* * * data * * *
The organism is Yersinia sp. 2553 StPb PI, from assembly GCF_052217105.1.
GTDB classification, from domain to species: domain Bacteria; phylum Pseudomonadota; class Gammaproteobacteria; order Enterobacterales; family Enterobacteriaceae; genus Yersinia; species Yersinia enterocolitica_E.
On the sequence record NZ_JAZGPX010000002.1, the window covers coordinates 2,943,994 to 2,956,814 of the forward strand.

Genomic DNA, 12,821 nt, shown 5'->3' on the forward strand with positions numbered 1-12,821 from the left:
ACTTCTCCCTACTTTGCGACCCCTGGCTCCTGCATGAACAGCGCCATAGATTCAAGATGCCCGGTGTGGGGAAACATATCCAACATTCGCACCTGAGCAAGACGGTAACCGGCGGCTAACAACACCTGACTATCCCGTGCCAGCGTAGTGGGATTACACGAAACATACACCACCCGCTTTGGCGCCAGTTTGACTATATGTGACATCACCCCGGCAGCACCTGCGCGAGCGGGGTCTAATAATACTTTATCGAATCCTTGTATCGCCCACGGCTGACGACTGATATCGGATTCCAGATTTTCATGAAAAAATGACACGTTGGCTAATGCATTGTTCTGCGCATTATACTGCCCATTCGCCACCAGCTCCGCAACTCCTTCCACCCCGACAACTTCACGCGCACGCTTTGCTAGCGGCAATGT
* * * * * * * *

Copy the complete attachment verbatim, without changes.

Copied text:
The organism is Yersinia sp. 2553 StPb PI, from assembly GCF_052217105.1.
GTDB classification, from domain to species: domain Bacteria; phylum Pseudomonadota; class Gammaproteobacteria; order Enterobacterales; family Enterobacteriaceae; genus Yersinia; species Yersinia enterocolitica_E.
On the sequence record NZ_JAZGPX010000002.1, the window covers coordinates 2,943,994 to 2,956,814 of the forward strand.

Genomic DNA, 12,821 nt, shown 5'->3' on the forward strand with positions numbered 1-12,821 from the left:
ACTTCTCCCTACTTTGCGACCCCTGGCTCCTGCATGAACAGCGCCATAGATTCAAGATGCCCGGTGTGGGGAAACATATCCAACATTCGCACCTGAGCAAGACGGTAACCGGCGGCTAACAACACCTGACTATCCCGTGCCAGCGTAGTGGGATTACACGAAACATACACCACCCGCTTTGGCGCCAGTTTGACTATATGTGACATCACCCCGGCAGCACCTGCGCGAGCGGGGTCTAATAATACTTTATCGAATCCTTGTATCGCCCACGGCTGACGACTGATATCGGATTCCAGATTTTCATGAAAAAATGACACGTTGGCTAATGCATTGTTCTGCGCATTATACTGCCCATTCGCCACCAGCTCCGCAACTCCTTCCACCCCGACAACTTCACGCGCACGCTTTGCTAGCGGCAATGT